RESEARCH ARTICLE


The Susceptibility of Candida albicans to Gamma-Radiations and Ketoco-nazole Depends on Transitional Filamentation



Simone Cagnacci*, 1, Rachele Grasso2, Anna Marchese1, Renzo Corvò2, Eugenio Debbia1, Lorenzo Rossi1
1 Institute of Microbiology “C.A Romanzi”, Department DISCAT, University of Genoa, Largo Rosanna Benzi, 10, 16132, Genoa, Italy
2 Department of Radiotherapy, National Cancer Institute of Genoa and University of Genoa, Largo Rosanna Benzi, 10, 16132, Genoa, Italy


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© Cagnacci et al.; Licensee Bentham Open

open-access license: This is an open access article distributed under the terms of the Creative Commons Attribution License (http://creativecommons.org/licenses/by/2.5/), which permits unrestrictive use, distribution, and reproduction in any medium, provided the original work is properly cited.

* Address correspondence to this author at the Institute of Microbiology “C.A Romanzi”, Department DISCAT, University of Genoa, Largo Rosanna Benzi, 10, 16132, Genoa, Italy; Tel: +39-010-353-7655; Fax: +39-010-353-7651; E-mail: simone.cagnacci@unige.it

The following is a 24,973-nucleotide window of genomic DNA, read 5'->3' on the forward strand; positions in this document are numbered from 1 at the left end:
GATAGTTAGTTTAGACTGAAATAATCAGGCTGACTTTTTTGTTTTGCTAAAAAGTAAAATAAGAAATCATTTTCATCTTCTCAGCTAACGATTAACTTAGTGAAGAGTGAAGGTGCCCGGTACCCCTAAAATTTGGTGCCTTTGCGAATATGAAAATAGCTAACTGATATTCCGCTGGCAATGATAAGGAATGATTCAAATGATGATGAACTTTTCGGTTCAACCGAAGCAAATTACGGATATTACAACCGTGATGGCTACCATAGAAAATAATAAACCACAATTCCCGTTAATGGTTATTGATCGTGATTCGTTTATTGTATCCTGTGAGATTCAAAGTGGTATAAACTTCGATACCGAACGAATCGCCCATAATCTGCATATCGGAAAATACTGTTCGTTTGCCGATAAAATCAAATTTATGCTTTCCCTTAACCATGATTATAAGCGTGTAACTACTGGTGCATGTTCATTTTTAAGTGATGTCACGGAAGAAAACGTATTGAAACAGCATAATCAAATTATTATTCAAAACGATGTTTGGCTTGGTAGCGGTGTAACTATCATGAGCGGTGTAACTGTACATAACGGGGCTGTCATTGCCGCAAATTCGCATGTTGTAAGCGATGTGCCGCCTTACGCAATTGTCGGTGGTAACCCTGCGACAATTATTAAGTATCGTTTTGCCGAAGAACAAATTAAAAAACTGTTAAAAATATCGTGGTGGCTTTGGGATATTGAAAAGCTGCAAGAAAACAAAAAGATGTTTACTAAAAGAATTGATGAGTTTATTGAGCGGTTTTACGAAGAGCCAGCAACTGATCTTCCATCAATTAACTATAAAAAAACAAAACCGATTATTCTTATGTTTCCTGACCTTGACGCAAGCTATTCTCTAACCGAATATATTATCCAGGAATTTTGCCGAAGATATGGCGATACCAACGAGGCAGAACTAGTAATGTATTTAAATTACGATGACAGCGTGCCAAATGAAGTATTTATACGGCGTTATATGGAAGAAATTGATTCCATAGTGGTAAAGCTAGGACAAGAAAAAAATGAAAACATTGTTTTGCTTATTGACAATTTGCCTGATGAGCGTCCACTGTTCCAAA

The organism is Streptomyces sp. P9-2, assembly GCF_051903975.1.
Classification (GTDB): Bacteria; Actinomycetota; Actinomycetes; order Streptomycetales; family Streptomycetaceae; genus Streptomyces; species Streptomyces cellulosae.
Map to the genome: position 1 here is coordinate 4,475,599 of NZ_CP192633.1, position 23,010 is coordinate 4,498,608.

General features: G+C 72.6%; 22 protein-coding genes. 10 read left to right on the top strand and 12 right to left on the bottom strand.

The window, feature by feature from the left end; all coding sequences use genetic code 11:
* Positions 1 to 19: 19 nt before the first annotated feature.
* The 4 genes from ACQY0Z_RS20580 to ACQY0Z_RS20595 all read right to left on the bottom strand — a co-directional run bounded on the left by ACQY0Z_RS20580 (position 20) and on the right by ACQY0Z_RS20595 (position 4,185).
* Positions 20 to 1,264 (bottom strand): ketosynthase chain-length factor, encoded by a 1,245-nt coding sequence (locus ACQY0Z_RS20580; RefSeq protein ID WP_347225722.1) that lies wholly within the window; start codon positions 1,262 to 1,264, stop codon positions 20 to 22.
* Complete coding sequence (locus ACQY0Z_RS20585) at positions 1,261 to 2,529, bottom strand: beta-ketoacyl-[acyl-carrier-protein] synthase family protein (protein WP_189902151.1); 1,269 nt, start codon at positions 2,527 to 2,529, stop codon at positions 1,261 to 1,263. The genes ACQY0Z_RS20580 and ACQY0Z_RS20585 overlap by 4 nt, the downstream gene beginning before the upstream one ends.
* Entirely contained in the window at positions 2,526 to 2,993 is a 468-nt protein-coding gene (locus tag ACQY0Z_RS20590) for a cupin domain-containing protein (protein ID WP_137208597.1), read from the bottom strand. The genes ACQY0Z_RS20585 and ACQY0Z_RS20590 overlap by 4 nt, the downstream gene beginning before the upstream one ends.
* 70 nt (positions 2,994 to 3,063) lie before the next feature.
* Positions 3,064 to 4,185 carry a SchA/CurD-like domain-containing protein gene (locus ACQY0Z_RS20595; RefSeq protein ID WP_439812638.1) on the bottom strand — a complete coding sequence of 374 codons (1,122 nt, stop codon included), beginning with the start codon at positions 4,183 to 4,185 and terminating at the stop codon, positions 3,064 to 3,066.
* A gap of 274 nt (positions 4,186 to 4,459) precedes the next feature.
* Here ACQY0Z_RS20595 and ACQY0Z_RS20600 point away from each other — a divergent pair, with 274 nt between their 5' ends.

Abstract

The virulence of C. albicans is associated with the transitional evolution from yeast to filamentous forms. We were interested in the effects amphotericin B (AMB), ketoconazole (KTC) and γ-radiations might have on these broadly defined phenotypes as determined by the CFU procedure. By using collagen gel as the 3-dimensional support of cell culture, diverse experimental conditions were contemplated in order to modulate the differentiation of Candida during sessile and planktonic growth. These conditions included the co-culture with human epithelial and endothelial cells and treatment with farnesol, tyrosol and conditioned medium from P. aeruginosa. The overall results were as follows: 1) The survival of Candida was inhibited by the exposure to γ-radiations, but only after the organism was induced to progress into excess filamentation, while in normal growth conditions it proved to be radioresistant; 2) AMB inhibited the growth of yeast forms, while KTC was specifically toxic to filamentous forms and 3) the combined treatment of filamentous Candida with KTC and γ-radiations resulted in the synergistic inhibition of the organism. These findings indicate that both the radiosensitivity of C. albicans and its response to the synergistic effects of γ-radiations and KTC are filamentation-dependent pharmacological processes.